According to the latest research by architecture, design and planning firm Gensler, two thirds of UK professionals want a hybrid of office and home work, spending between 1 and 4 days in the office each week. Only 12% want to work from home full time.
The UK Workplace Survey of 2500 UK professionals found that those workers currently in a hybrid model are having the best experience.
In this article we look at the key findings of the survey and explore why flexible workspaces are central to a hybrid working future.
Hybrid workers derive greater job satisfaction
The report suggests that hybrid workers are more likely than others to experiment with new ways of working and felt that hybrid working during the pandemic has had a positive impact on their creativity and overall job satisfaction. Hybrid workers scored their workplace more highly in terms of personal creativity, wellbeing and job satisfaction. The hybrid model is seen as allowing employees to match the environment to the work that they do and thereby creating an optimal blend of work locations.
The experience of enforced home working during the pandemic has given millions of workers a taste of an alternative work pattern and has created an unprecedented demand for a change to the status quo.
Offices are best used to foster collaboration
For those office based workers, 65% of their time was spent collaborating vs 37% for home workers. Conversely office-based workers spent 35% on focussed work, compared with 63% for home workers. Therefore, the hybrid model is a preferred solution for those workers wishing to maximise the strengths of both environments.
Jane Clay, Gensler Principal, Strategy Director, commented: “More so than ever before, the workplace has to be about people. We need to re-connect with what makes us human. As we sit at home, we need to consider how we want these human connections to unveil and what types of space and experiences will best support them. It’s clear that offices will be best used as places to foster collaboration, connection and experience, which cannot be replicated in the home.”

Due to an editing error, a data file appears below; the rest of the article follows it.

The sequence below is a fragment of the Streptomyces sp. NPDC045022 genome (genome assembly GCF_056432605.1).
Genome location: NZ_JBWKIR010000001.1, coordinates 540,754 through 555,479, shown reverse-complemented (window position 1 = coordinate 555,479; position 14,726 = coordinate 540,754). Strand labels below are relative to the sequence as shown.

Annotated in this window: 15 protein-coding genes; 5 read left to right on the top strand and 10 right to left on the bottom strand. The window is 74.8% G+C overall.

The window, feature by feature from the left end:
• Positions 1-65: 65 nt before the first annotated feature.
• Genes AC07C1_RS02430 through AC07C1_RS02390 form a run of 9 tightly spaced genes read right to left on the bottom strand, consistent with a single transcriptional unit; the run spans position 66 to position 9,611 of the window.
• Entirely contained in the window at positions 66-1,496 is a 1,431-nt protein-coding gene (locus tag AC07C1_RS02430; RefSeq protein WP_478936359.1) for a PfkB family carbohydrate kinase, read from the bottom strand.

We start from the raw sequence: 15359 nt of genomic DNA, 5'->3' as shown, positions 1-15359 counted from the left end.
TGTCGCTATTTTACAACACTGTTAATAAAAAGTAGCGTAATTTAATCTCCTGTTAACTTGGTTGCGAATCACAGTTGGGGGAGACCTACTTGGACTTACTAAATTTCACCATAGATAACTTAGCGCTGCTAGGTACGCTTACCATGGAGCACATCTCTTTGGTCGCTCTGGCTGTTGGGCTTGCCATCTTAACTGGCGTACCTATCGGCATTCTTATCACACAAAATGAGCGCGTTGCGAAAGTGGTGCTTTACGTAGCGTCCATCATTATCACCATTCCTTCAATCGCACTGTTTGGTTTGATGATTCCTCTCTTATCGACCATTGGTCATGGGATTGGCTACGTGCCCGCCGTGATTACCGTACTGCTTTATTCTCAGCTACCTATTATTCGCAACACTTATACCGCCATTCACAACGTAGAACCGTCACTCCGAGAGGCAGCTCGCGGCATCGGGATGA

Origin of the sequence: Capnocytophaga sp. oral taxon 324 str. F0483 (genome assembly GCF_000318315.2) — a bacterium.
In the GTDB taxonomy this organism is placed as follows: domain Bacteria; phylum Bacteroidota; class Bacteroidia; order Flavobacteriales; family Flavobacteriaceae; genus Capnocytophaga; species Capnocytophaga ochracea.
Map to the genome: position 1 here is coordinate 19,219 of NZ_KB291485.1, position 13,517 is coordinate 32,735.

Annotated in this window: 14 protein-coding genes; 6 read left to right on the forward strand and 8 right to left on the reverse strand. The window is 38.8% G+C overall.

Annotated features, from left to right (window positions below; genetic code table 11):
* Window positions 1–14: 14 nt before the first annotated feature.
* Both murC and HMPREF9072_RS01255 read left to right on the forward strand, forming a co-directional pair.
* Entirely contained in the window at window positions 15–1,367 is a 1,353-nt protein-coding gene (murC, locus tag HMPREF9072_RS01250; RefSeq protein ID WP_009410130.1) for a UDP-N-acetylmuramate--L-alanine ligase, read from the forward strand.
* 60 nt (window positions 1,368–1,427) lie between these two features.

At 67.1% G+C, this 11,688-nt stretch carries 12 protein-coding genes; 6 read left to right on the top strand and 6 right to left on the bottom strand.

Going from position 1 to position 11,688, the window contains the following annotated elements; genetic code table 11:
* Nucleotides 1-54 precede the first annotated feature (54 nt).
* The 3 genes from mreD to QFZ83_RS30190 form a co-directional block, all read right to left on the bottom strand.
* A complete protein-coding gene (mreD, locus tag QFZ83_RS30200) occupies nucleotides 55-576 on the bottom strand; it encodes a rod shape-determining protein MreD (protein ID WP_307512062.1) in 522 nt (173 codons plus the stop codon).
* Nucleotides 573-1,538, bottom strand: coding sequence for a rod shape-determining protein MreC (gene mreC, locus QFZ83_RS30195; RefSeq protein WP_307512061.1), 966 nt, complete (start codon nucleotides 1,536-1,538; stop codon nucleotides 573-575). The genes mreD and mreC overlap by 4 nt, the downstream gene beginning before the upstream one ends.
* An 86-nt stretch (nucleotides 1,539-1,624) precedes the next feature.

“The majority of workers want to come back to the office for at least 3 days”
What role does the office play in this hybrid future and what form might it take?
PwC is rolling out a hybrid flexible working policy that will allow its 22,000 UK staff to split their time about half and half between their home and office after the pandemic.
Microsoft Vice President & Partner of Worldwide Real Estate, Construction, Facilities and Security, Michael Ford said, “before COVID-19, less than 5 percent of employees at Microsoft worked remotely, and it varied by group. Now, based on recent research, that number is closer to 10 or 12 percent. However, company-wide surveys have revealed that the majority of workers at the firm want to come back to the office for at least 3 days or more.”
Flexible workspace – offices for a hybrid future
There is an expectation that workforces will become more geographically spread, opening new and lower cost talent acquisition opportunities, and giving more personal freedom to workers.
Companies will realign their real estate portfolios and re-size to a footprint and locations that better serves distributed teams, using flexible workspace to add agility. HQs are likely to get smaller and focus on engagement and building trust. They will be designed differently, packed with amenities and high touch, an embodiment of the company brand and culture.
Flexible workspaces (serviced offices and co-working spaces) will also fulfil a need for satellite offices allowing companies maximum agility within their physical footprint. Many companies will give employees additional flexibility with freedom to access flex and co-working spaces to work outside their home.
Where will you work?
The hybrid model points towards three principal workplaces; the traditional central HQ office, an alternative flexible space and home, with all three operating seamlessly, with technology at the core ensuring that firms can blend in-person and digital working.
This transition won’t happen overnight but many industry commentators share this vision of a flexible future, expecting existing lease commitments to be wound down over time and hybrid working to become the new norm.
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